The first beers (with many to follow over succeeding weeks…) at the Corkscrew Saloon in Furnace Creek. One of our favorite haunts – always a delight!

We have been going to the Corkscrew Saloon, in Furnace Creek, for beers since the 1970’s. Alas, by the time you read this post it may already be gone forever…a victim of ‘progress’ as it is being demolished as part of a massive remodeling project (by Xantera Corp., not the NPS.)


Near Ash Meadows National Wildlife Refuge, part of Death Valley NP, but not in Death Valley proper.  Located outside of the Park, on the way to Pahrump, Nevada.  It is operated by U.S. Fish and Wildlife.

Extensive fencing to protect the rare Pupfish from human intrusion, Ash Meadows National Wildlife Refuge.  Click to learn more.


A small herd of Mountain Sheep (all bucks) we spotted at the abandoned White Point talc mine on Warm Springs Road, at the extreme south end of Death Valley National Park. The white substance you see are talc spoils from the mine…not snow.


A portion of The Grandstand, a rock formation at The Racetrack Playa.  Twenty five miles of rough road to get here; multiple flat tires are not uncommon.  No country for Honda Accords…

Another view of The Grandstand, in The Racetrack Playa.

The Racetrack Playa…pristine and undisturbed, as it should be.  Click here to learn more.

The Racetrack Playa, violated by jerks who think it’s cool and macho to wreck the place for others. Driving on this Playa is a Federal offense, punishable by huge fines and prison time. Because this area is so remote, it’s hard to catch these idiots in the act. However, these guys WERE caught, thanks to advanced GPS techniques and good investigation by the NPS. And, after several years of these destructive activities, the NPS is finally creating a volunteer watchdog/educational position to be a presence at the site.

Dee Dee and the famous moving rocks, The Racetrack Playa.

More moving rocks at The Racetrack Playa.

Teakettle Junction, about 20 miles down the dirt road to The Racetrack Playa. This is one seasons’ worth, left by travelers down this road. The NPS removes all of them every year, to make room for new ones. Sadly, they are disposed of; volunteers have offered to collect, catalog and store them, but the wheels of Government approval grind at a snails pace…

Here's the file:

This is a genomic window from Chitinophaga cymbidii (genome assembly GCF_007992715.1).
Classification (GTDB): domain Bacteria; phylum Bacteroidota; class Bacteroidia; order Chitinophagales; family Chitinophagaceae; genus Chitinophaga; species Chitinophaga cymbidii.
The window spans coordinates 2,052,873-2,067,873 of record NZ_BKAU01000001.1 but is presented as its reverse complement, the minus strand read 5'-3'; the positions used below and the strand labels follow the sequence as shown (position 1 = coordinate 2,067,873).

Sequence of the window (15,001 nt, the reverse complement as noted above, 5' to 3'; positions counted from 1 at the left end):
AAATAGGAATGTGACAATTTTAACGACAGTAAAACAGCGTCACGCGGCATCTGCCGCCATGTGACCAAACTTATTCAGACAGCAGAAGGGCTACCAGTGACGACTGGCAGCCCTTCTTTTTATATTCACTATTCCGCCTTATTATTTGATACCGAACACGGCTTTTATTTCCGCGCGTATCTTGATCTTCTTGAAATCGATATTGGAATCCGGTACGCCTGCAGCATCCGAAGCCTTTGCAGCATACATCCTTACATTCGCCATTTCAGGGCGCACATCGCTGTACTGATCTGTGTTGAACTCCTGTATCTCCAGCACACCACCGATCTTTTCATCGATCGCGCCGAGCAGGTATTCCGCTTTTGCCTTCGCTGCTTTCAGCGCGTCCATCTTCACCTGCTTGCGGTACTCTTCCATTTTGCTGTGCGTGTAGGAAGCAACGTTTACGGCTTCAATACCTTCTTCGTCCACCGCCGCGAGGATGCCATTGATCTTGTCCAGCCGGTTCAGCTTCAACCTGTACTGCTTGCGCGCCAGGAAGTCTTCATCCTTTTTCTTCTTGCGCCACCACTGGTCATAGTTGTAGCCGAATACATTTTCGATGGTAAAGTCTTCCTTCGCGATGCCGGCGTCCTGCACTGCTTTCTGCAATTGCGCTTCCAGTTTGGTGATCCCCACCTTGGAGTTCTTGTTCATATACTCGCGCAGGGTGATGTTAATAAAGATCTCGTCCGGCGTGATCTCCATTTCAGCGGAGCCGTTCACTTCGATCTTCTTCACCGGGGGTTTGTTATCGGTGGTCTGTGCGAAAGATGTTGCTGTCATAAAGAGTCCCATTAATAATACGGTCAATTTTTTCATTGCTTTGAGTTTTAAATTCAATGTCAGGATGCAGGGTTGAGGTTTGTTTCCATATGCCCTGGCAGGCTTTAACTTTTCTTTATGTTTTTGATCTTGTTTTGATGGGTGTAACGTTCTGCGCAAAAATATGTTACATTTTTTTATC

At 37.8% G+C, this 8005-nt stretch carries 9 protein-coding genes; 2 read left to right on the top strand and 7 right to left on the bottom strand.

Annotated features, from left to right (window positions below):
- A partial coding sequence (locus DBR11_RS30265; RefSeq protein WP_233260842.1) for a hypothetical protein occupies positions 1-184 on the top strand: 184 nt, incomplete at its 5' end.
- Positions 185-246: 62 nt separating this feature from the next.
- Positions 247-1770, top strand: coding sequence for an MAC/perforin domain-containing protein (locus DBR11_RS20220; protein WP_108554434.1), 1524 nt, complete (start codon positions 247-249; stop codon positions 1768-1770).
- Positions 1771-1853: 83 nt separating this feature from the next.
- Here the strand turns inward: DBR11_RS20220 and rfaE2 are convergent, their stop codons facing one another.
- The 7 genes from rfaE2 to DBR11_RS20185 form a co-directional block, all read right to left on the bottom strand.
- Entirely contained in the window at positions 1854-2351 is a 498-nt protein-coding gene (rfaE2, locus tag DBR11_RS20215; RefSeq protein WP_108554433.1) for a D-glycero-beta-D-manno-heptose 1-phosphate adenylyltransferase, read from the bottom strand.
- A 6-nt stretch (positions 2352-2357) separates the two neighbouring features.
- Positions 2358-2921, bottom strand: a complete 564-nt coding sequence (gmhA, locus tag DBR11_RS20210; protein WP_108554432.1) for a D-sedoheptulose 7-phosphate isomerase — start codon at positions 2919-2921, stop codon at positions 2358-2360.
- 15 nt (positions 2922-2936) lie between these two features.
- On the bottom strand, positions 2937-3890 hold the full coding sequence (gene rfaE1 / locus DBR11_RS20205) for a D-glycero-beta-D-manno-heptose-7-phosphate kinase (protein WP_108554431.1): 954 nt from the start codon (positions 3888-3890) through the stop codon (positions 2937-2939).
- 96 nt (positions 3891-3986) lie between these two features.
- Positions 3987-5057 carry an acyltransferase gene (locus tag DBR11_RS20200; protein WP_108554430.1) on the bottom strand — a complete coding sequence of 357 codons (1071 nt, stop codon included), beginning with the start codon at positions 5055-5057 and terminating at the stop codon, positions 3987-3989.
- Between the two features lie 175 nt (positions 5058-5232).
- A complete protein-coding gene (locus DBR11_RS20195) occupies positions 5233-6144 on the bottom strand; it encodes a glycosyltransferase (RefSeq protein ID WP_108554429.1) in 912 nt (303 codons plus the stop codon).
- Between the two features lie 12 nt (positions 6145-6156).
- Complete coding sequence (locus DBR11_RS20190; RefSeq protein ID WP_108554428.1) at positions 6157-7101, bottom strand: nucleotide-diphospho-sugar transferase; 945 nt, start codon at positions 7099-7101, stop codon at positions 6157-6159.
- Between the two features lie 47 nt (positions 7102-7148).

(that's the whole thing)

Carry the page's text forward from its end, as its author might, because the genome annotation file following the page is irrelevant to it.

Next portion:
Our friend Bob McNamara (aka, “Texas Bob), who knows virtually every square inch of Death Valley. He guided us to many new and exciting places during the 3 months that we were there this stint. Bob is a retired commercial photographer from Minnesota. He was a fellow Campground Host who worked the Texas Springs Campground (hence the name “Texas Bob.”) While there, he developed a bad case of shingles that, luckily, healed rapidly. This pic shows some of the scabs that developed. (Pretty gross, huh?)

Thanksgiving Day found us heading back to Marble Canyon, about 20 miles of rough road from Stove Pipe Wells, off of the Cottonwood Canyon Road.

Entering Marble Canyon slot canyon. Some of the most magnificent geological formations in all of Death Valley.  Their beauty will take your breath away.

 

Texas Bob demonstrating one of the narrowest points in Marble Canyon. Before the Stop Rock blocked the entrance years ago, you could drive to this point. Only small 4WD vehicles could make it through.

Back on the Cottonwood Canyon Road, after leaving Marble Canyon. What a magnificent way to spend Thanksgiving Day!


Aguereberry Point, arguably with a better and more expansive view than the popular Dante’s View, which is located on the eastern side of the Death Valley.  Dirt road for the last 10 miles, the last 1/2 mile of which is not for the faint of heart.  Look off in the distance and you can see the salt pan on the Valley floor.  Click here for more information about this place.


Texas Bob and I heading over Hunter Mountain. Yes, this is still in Death Valley, on the extreme western side. We made an elevation gain to over 5,500 feet. We encountered snow and ice, in some place treacherous (we almost slid into a bank on a bad curve.) The day after this pic was made, the road was closed due to heavy snow. Incredible country.

Coming down Hunter Mountain. The road is MUCH steeper than it looks.

Visiting an old mining camp, off of Hunter Mountain Road.

Inside the shack, pictured above. Many visitors pick up artifacts, but leave them here, as they should, so that other can enjoy seeing them.


Waiting at The Rio in Las Vegas to see Penn and Teller. Great show. And, we had great seats…4th row center.

This is Teller, of Penn and Teller. He is the one who never speaks while on stage. This was taken during one of their great magic tricks. And he DID talk to that fellow, who was sitting right behind us.